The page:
Everyman, again, and China, again but this time Canada’s approach

david_mulroneydownloadDavid Mulroney, a Distinguished Senior Fellow at the University of Toronto’s Munk School of Global Affairs and a former Ambassador of Canada to the People’s Republic of China from 2009 to 2012, has written a provocative article in the Globe and Mail about what he sees as Prime Minister Justin Trudeau’s naive approach to China.

(Mr Mulroney is an Ottawa insider: Prior to serving in Beijing, he was assigned to the Privy Council Office in Ottawa as the Deputy Minister responsible for the Afghanistan Task Force, overseeing inter-departmental coordination of all aspects of Canada’s engagement in Afghanistan. He also served as Secretary to the Independent Panel on Canada’s Future Role in Afghanistan (“the Manley Panel”). Prior to that he was a career foreign service officer who served as Associate Deputy Minister of Foreign Affairs (pretty close to the very top of the bureaucratic heap in Canada) and, concurrently, as the Prime Minister’s Personal Representative to the G8 Summit. Immediately prior to that, he served as Foreign and Defence Policy Advisor to the Prime Minister of Canada. He was, also, Canada’s Senior Official for Asia Pacific Cooperation (APEC) and served in Canadian missions (embassies and high commissions) in Taipei, Kuala Lumpur, Shanghai and Seoul.)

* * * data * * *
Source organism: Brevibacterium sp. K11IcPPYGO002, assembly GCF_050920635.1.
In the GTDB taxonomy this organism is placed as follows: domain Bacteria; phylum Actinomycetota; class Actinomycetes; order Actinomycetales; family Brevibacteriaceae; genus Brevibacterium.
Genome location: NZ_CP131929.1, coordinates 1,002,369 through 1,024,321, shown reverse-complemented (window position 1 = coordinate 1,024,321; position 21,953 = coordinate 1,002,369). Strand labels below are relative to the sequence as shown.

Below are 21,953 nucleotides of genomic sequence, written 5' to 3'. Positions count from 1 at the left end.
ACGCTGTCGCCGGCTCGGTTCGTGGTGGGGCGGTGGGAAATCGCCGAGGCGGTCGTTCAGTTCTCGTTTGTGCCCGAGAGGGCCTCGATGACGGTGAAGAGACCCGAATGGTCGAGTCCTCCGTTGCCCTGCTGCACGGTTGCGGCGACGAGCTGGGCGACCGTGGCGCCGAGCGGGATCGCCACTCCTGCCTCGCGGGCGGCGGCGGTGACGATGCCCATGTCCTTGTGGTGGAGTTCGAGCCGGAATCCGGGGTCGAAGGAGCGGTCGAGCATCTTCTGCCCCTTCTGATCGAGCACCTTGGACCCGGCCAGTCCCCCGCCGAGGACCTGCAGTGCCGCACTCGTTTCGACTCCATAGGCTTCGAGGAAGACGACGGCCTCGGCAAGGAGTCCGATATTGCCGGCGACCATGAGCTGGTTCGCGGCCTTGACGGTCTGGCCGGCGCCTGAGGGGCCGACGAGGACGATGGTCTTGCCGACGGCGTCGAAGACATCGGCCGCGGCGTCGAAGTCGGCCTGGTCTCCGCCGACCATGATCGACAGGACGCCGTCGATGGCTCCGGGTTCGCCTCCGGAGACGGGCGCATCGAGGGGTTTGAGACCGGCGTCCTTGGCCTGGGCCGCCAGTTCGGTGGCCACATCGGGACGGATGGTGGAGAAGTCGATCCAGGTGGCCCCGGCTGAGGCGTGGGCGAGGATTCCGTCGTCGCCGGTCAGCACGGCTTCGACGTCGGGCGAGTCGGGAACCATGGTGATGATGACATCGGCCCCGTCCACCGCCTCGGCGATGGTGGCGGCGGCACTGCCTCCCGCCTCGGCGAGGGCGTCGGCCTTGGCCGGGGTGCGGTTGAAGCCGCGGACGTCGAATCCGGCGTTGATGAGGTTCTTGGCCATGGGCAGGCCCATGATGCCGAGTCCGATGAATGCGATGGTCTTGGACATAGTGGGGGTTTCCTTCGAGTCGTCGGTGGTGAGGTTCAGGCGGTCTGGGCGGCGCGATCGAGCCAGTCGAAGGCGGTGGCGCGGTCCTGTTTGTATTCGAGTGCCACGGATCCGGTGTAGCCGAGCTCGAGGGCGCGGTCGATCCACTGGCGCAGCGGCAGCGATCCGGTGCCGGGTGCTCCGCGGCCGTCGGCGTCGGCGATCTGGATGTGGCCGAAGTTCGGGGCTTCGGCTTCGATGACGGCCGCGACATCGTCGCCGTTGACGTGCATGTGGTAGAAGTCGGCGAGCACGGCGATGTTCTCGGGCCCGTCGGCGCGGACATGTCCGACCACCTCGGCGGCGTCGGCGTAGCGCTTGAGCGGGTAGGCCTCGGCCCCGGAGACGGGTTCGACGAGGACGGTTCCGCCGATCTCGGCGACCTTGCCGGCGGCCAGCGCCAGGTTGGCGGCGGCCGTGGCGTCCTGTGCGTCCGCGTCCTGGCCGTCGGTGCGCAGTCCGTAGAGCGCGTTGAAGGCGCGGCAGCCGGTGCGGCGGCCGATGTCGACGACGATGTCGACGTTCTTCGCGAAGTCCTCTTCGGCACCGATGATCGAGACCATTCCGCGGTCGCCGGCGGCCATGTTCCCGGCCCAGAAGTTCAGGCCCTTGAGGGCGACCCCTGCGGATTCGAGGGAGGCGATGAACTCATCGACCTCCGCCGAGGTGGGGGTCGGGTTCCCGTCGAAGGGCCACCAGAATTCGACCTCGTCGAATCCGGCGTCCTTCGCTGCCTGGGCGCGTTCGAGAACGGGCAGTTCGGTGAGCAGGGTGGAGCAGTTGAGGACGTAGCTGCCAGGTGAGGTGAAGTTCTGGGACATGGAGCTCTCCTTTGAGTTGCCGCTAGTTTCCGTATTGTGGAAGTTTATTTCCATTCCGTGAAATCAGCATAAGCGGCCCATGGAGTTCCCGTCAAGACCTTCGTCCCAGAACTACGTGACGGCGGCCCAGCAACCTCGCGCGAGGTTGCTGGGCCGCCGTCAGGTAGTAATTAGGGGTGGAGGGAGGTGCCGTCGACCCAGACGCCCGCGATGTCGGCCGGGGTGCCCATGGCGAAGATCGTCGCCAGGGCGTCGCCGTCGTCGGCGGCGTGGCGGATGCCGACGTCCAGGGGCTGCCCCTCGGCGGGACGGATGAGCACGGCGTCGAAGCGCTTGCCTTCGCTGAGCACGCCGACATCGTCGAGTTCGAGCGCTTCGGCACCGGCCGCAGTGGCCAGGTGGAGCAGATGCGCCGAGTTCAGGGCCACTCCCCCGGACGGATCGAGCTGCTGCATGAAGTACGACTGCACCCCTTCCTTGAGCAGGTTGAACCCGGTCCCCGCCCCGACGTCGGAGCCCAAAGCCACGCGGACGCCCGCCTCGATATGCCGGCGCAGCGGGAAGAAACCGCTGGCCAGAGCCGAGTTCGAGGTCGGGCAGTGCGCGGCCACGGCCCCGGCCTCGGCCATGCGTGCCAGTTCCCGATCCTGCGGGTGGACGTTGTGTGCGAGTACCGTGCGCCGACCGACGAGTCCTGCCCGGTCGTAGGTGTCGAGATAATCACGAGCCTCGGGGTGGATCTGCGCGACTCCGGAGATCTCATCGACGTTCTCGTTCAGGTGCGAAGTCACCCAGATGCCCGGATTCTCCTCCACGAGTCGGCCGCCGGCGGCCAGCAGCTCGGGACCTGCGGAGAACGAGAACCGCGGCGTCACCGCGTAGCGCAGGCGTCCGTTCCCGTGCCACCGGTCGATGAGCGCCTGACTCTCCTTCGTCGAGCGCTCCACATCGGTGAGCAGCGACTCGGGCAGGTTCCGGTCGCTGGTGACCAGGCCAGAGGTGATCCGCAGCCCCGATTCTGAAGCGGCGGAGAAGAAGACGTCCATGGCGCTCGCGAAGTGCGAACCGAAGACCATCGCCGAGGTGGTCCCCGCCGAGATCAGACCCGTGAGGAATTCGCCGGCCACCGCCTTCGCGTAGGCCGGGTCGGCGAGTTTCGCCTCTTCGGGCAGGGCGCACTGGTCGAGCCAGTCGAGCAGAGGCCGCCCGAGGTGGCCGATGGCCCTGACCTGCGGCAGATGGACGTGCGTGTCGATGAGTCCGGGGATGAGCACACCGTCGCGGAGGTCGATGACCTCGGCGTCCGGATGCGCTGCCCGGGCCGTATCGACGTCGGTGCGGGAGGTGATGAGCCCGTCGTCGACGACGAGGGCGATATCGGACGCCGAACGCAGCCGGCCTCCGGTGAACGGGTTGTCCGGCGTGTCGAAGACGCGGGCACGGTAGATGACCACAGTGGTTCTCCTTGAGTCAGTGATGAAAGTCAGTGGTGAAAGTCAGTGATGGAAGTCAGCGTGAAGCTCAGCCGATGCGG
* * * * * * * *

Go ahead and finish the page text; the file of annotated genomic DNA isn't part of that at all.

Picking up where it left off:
He opens his article by saying that “Prime Minister Justin Trudeau’s new foreign-policy team has what it takes to ramp up our trade and economic relationship with China. Foreign Minister Chrystia Freeland, who is China-friendly, brings a creative policy mind and a wealth of blue-chip international connections to her new assignment. John McCallum will arrive as our ambassador in Beijing with impressive credentials as an economist and as the minister responsible for two major portfolios – National Defence and Immigration – with significant international dimensions … [and] … Some observers are even suggesting the current Prime Minister is trying to forge with China the kind of Third Option that his father, Pierre Trudeau, tried but failed to put in place with Europe in the 1970s. For Mr. Trudeau, the idea was to get out from under the economic and cultural domination of the United States by encouraging deeper economic links with Europe. As we enter the Donald Trump era, it is easy to understand why Justin Trudeau might be interested in reviving the idea, with a rising China as the partner of choice.